The Urban Transportation Commission on Tuesday night got behind a proposal to add parking meters to streets on the north shore of Lady Bird Lake near Austin High School.
The plan would create a parking management district stretching from Deep Eddy Pool to Lamar Boulevard. If City Council ultimately approves it, nearly 300 currently free on-street parking spaces would be governed by meters from 6 a.m. to 6 p.m. on weekdays.
Jason Redfern, manager of the Austin Transportation Department Parking Operations Division, told the commission that the idea grew from a request by the Austin Independent School District to add city-owned meters to Stephen F. Austin Drive next to the high school, a stretch of roadway technically owned by the school district.
In order to maintain consistency and to manage drivers looking to avoid those meters, the department is proposing to also add meters to Veterans Drive, Atlanta Street, Deep Eddy Avenue and Hearn Street.
Revenue from the meters along Stephen F. Austin Drive would be collected by the city but given to AISD. In the rest of the proposed district, 51 percent of revenues would go toward local projects such as sidewalks, public art, and lighting. The remainder would be absorbed by the city’s general fund. ATD estimates the district would net $161,000 in the first two years of its existence.
The plan would not affect the free parking lot next to the tennis courts adjacent to the school. However, it would convert a 200-car lot beneath MoPac Expressway to paid parking during the same hours as the on-street parking meters. Revenue from that state-owned lot would be spent on improvements along the freeway corridor between Loop 360 and West 35th Street.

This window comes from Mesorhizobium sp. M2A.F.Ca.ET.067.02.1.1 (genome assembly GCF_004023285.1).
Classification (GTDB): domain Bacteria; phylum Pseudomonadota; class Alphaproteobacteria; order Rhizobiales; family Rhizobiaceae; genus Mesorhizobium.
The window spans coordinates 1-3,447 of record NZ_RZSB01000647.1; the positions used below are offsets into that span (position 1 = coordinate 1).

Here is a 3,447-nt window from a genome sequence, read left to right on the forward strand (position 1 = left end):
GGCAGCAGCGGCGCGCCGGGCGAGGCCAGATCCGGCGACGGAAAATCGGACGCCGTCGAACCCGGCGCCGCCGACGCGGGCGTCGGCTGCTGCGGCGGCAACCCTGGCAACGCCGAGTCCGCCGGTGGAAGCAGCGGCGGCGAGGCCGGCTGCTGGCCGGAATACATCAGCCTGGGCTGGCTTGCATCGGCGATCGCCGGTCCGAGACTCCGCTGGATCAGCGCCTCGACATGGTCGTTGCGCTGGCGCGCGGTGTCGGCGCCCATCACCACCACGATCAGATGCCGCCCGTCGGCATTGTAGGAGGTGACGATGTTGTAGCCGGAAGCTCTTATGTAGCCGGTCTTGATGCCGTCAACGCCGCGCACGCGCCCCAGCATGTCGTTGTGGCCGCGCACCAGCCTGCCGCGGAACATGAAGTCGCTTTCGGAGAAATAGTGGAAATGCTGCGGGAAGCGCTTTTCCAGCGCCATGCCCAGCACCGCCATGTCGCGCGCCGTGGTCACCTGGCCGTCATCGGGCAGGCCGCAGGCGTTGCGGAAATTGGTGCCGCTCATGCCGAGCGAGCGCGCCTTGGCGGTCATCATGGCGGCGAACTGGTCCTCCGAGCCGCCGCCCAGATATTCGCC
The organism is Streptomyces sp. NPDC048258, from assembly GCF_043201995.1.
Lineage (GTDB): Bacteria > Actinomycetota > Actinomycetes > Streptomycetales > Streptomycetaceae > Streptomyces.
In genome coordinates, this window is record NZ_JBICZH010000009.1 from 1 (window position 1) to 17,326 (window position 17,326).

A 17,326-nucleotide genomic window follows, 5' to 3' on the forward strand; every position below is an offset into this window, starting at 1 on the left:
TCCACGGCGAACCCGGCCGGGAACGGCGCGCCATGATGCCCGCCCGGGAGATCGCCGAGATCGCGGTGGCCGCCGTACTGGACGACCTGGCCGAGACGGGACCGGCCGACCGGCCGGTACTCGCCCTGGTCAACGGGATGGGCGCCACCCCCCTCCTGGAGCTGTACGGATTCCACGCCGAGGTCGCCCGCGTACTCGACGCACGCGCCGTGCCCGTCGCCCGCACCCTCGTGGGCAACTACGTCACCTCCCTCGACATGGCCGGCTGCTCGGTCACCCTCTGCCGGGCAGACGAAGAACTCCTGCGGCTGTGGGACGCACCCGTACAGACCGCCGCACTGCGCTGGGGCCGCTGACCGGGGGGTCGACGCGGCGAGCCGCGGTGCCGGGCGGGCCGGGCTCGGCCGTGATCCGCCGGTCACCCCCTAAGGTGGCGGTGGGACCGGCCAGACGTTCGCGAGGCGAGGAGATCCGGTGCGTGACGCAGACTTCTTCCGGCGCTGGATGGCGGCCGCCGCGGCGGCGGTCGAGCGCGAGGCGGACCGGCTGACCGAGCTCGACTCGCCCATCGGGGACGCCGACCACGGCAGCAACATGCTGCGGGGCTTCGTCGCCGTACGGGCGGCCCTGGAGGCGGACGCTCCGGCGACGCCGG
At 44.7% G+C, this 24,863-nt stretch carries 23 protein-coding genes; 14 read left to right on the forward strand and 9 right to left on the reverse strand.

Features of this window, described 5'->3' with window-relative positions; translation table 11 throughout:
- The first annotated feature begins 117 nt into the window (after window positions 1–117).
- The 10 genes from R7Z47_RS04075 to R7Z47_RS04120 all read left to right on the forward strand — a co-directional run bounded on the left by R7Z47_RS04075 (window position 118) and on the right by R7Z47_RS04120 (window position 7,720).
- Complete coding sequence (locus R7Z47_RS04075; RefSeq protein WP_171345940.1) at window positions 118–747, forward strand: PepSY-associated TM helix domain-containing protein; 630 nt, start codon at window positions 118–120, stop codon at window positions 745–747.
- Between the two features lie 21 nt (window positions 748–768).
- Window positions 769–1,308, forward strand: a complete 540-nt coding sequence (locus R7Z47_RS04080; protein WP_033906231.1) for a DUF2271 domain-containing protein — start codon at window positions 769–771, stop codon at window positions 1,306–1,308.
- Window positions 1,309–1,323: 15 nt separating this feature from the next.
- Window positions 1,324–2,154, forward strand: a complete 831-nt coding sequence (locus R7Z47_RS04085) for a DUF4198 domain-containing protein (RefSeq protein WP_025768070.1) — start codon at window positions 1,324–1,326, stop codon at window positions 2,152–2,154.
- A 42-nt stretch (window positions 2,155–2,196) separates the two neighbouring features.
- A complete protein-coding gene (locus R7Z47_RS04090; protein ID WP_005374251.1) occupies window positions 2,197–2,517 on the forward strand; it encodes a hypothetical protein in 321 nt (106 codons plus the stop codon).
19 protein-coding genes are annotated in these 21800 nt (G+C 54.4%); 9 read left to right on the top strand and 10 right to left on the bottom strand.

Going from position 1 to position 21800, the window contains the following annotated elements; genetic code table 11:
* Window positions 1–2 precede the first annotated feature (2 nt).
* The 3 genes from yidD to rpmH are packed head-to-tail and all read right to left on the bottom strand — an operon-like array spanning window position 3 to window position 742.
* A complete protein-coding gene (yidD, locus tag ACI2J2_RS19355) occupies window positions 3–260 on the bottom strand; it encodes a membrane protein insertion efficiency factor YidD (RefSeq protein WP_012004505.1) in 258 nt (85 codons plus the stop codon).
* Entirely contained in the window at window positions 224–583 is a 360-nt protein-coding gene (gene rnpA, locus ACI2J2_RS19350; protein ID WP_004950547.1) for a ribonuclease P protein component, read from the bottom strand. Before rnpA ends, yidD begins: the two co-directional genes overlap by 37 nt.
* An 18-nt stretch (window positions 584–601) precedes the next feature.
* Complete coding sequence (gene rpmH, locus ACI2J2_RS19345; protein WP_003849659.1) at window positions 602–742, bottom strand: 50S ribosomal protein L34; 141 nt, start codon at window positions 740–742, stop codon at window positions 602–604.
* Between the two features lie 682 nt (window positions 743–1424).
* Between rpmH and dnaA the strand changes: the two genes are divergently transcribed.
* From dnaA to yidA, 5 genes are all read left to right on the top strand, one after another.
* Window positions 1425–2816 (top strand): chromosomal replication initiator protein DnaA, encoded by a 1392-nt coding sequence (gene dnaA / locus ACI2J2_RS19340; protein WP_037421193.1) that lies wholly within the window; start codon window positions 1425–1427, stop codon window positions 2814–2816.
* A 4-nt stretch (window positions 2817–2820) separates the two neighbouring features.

UTC Chair D’Ann Johnson expressed skepticism about charging for public car storage in such a central location near many popular destinations.
“Deep Eddy doesn’t have enough parking, and the only way to go to Deep Eddy is to park on the street,” she said of the historic pool, which is otherwise accessible via the Ann and Roy Butler Hike and Bike Trail and the Capital Metropolitan Transportation Authority’s No. 663 bus route, a University of Texas shuttle that does not operate on Saturdays or during periods when school is out of session.
Commissioner JD Gins defended the idea of using paid parking to manage demand in the district.
“What happens when you create a zone and say this is the one place where we’re going to institutionalize free parking, then everyone is going to try to park there, and then no one gets to park there,” he said.
Commissioner Kelly Davis concurred with Gins on that sentiment but voiced concerns about a concurrent proposal from the Parks and Recreation Department to convert a section of Zilker Park across the lake into a 700-space parking lot.
“It just seems like there are these two processes going on right now,” she told Redfern. “Are y’all even talking to them? Could this parking management strategy reduce the need for that parking lot?”
“We’ve not had that specific conversation,” Redfern replied.
“What I would like to see is for there to be parking strategies … that encourage people not to drive their cars to Zilker Park, especially if it means paving over grass and undoing the park that you went there to enjoy,” Davis told him.
The recommendation ultimately passed by the commission proclaims support for the plan to create the district but also contains language urging ATD to discuss the matter with PARD before bringing the final proposal to Council. The measure passed on a 7-2 vote with Johnson and Commissioner Chris Hosek voting against it. Commissioners Alex Reyna and Brian O’Reilly did not attend the meeting.
Map courtesy of the city of Austin.
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